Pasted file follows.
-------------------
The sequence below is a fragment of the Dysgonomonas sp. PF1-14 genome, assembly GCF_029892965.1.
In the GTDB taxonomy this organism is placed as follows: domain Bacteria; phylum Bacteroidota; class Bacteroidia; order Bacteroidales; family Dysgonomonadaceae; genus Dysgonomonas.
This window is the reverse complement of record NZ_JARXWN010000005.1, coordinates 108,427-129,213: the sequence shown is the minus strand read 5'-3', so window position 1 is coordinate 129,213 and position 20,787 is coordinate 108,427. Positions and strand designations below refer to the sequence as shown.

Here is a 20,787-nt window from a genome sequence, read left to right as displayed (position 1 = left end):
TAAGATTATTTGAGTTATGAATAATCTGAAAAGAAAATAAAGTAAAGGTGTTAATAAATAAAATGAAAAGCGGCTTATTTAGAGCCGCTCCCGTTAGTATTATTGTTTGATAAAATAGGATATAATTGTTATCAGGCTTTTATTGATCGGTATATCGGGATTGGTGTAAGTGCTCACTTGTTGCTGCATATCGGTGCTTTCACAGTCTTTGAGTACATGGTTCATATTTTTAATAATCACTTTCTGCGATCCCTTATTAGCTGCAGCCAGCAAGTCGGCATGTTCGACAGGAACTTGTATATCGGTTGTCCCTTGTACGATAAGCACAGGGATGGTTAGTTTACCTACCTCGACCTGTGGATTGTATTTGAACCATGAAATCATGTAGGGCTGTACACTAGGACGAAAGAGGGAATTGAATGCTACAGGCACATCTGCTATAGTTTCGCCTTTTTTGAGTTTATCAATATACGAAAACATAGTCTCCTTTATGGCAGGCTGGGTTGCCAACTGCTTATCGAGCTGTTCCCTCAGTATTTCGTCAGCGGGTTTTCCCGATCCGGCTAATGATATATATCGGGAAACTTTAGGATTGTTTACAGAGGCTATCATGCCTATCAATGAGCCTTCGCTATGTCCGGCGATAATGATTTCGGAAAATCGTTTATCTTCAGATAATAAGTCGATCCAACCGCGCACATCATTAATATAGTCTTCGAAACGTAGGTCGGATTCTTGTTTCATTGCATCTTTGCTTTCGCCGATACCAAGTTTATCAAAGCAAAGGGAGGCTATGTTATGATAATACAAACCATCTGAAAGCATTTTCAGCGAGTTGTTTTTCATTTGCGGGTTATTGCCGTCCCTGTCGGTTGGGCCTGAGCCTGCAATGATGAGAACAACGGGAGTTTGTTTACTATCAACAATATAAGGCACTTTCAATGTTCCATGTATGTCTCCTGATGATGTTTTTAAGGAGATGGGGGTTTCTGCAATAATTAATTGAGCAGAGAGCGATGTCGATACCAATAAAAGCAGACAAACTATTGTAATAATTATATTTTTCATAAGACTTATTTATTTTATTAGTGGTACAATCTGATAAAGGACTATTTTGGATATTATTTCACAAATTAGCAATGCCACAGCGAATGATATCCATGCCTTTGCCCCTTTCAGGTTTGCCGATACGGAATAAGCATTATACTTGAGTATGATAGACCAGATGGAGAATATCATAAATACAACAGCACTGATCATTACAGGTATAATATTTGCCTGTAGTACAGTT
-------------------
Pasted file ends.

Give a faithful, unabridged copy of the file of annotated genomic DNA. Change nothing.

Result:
The sequence below is a fragment of the Dysgonomonas sp. PF1-14 genome, assembly GCF_029892965.1.
In the GTDB taxonomy this organism is placed as follows: domain Bacteria; phylum Bacteroidota; class Bacteroidia; order Bacteroidales; family Dysgonomonadaceae; genus Dysgonomonas.
This window is the reverse complement of record NZ_JARXWN010000005.1, coordinates 108,427-129,213: the sequence shown is the minus strand read 5'-3', so window position 1 is coordinate 129,213 and position 20,787 is coordinate 108,427. Positions and strand designations below refer to the sequence as shown.

Here is a 20,787-nt window from a genome sequence, read left to right as displayed (position 1 = left end):
TAAGATTATTTGAGTTATGAATAATCTGAAAAGAAAATAAAGTAAAGGTGTTAATAAATAAAATGAAAAGCGGCTTATTTAGAGCCGCTCCCGTTAGTATTATTGTTTGATAAAATAGGATATAATTGTTATCAGGCTTTTATTGATCGGTATATCGGGATTGGTGTAAGTGCTCACTTGTTGCTGCATATCGGTGCTTTCACAGTCTTTGAGTACATGGTTCATATTTTTAATAATCACTTTCTGCGATCCCTTATTAGCTGCAGCCAGCAAGTCGGCATGTTCGACAGGAACTTGTATATCGGTTGTCCCTTGTACGATAAGCACAGGGATGGTTAGTTTACCTACCTCGACCTGTGGATTGTATTTGAACCATGAAATCATGTAGGGCTGTACACTAGGACGAAAGAGGGAATTGAATGCTACAGGCACATCTGCTATAGTTTCGCCTTTTTTGAGTTTATCAATATACGAAAACATAGTCTCCTTTATGGCAGGCTGGGTTGCCAACTGCTTATCGAGCTGTTCCCTCAGTATTTCGTCAGCGGGTTTTCCCGATCCGGCTAATGATATATATCGGGAAACTTTAGGATTGTTTACAGAGGCTATCATGCCTATCAATGAGCCTTCGCTATGTCCGGCGATAATGATTTCGGAAAATCGTTTATCTTCAGATAATAAGTCGATCCAACCGCGCACATCATTAATATAGTCTTCGAAACGTAGGTCGGATTCTTGTTTCATTGCATCTTTGCTTTCGCCGATACCAAGTTTATCAAAGCAAAGGGAGGCTATGTTATGATAATACAAACCATCTGAAAGCATTTTCAGCGAGTTGTTTTTCATTTGCGGGTTATTGCCGTCCCTGTCGGTTGGGCCTGAGCCTGCAATGATGAGAACAACGGGAGTTTGTTTACTATCAACAATATAAGGCACTTTCAATGTTCCATGTATGTCTCCTGATGATGTTTTTAAGGAGATGGGGGTTTCTGCAATAATTAATTGAGCAGAGAGCGATGTCGATACCAATAAAAGCAGACAAACTATTGTAATAATTATATTTTTCATAAGACTTATTTATTTTATTAGTGGTACAATCTGATAAAGGACTATTTTGGATATTATTTCACAAATTAGCAATGCCACAGCGAATGATATCCATGCCTTTGCCCCTTTCAGGTTTGCCGATACGGAATAAGCATTATACTTGAGTATGATAGACCAGATGGAGAATATCATAAATACAACAGCACTGATCATTACAGGTATAATATTTGCCTGTAGTACAGTT